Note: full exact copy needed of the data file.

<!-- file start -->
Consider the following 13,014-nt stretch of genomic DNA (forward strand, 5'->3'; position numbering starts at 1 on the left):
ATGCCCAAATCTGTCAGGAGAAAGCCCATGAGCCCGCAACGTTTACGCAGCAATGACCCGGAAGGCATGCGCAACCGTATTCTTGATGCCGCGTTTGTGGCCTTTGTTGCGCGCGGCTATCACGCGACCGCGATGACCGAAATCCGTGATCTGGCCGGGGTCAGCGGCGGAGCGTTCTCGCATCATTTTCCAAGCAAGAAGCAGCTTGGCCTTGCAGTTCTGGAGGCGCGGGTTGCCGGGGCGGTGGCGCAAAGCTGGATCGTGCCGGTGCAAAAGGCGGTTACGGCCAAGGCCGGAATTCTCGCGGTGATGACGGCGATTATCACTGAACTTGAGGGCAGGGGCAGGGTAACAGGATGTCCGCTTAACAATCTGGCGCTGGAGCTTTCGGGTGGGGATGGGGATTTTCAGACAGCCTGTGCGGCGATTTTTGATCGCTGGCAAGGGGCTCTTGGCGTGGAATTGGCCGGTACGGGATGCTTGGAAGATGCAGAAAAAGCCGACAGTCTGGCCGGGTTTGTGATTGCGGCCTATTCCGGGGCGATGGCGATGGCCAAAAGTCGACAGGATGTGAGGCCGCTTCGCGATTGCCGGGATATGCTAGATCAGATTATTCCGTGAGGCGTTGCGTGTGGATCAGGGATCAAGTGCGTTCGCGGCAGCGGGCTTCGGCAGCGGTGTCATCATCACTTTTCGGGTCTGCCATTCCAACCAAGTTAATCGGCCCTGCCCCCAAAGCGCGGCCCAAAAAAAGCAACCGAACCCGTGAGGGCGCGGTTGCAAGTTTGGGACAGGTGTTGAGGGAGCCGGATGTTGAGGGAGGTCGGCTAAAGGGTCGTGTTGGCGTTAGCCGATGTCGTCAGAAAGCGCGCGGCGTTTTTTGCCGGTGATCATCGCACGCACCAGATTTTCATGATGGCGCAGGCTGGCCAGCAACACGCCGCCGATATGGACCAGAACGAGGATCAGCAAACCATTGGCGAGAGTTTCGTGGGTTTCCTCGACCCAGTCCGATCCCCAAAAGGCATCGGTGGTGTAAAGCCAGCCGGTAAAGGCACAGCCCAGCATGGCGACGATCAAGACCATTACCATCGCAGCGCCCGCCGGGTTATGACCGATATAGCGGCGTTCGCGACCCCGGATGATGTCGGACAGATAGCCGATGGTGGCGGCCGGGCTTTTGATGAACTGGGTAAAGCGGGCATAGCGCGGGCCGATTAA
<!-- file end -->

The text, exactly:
Consider the following 13,014-nt stretch of genomic DNA (forward strand, 5'->3'; position numbering starts at 1 on the left):
ATGCCCAAATCTGTCAGGAGAAAGCCCATGAGCCCGCAACGTTTACGCAGCAATGACCCGGAAGGCATGCGCAACCGTATTCTTGATGCCGCGTTTGTGGCCTTTGTTGCGCGCGGCTATCACGCGACCGCGATGACCGAAATCCGTGATCTGGCCGGGGTCAGCGGCGGAGCGTTCTCGCATCATTTTCCAAGCAAGAAGCAGCTTGGCCTTGCAGTTCTGGAGGCGCGGGTTGCCGGGGCGGTGGCGCAAAGCTGGATCGTGCCGGTGCAAAAGGCGGTTACGGCCAAGGCCGGAATTCTCGCGGTGATGACGGCGATTATCACTGAACTTGAGGGCAGGGGCAGGGTAACAGGATGTCCGCTTAACAATCTGGCGCTGGAGCTTTCGGGTGGGGATGGGGATTTTCAGACAGCCTGTGCGGCGATTTTTGATCGCTGGCAAGGGGCTCTTGGCGTGGAATTGGCCGGTACGGGATGCTTGGAAGATGCAGAAAAAGCCGACAGTCTGGCCGGGTTTGTGATTGCGGCCTATTCCGGGGCGATGGCGATGGCCAAAAGTCGACAGGATGTGAGGCCGCTTCGCGATTGCCGGGATATGCTAGATCAGATTATTCCGTGAGGCGTTGCGTGTGGATCAGGGATCAAGTGCGTTCGCGGCAGCGGGCTTCGGCAGCGGTGTCATCATCACTTTTCGGGTCTGCCATTCCAACCAAGTTAATCGGCCCTGCCCCCAAAGCGCGGCCCAAAAAAAGCAACCGAACCCGTGAGGGCGCGGTTGCAAGTTTGGGACAGGTGTTGAGGGAGCCGGATGTTGAGGGAGGTCGGCTAAAGGGTCGTGTTGGCGTTAGCCGATGTCGTCAGAAAGCGCGCGGCGTTTTTTGCCGGTGATCATCGCACGCACCAGATTTTCATGATGGCGCAGGCTGGCCAGCAACACGCCGCCGATATGGACCAGAACGAGGATCAGCAAACCATTGGCGAGAGTTTCGTGGGTTTCCTCGACCCAGTCCGATCCCCAAAAGGCATCGGTGGTGTAAAGCCAGCCGGTAAAGGCACAGCCCAGCATGGCGACGATCAAGACCATTACCATCGCAGCGCCCGCCGGGTTATGACCGATATAGCGGCGTTCGCGACCCCGGATGATGTCGGACAGATAGCCGATGGTGGCGGCCGGGCTTTTGATGAACTGGGTAAAGCGGGCATAGCGCGGGCCGATTAA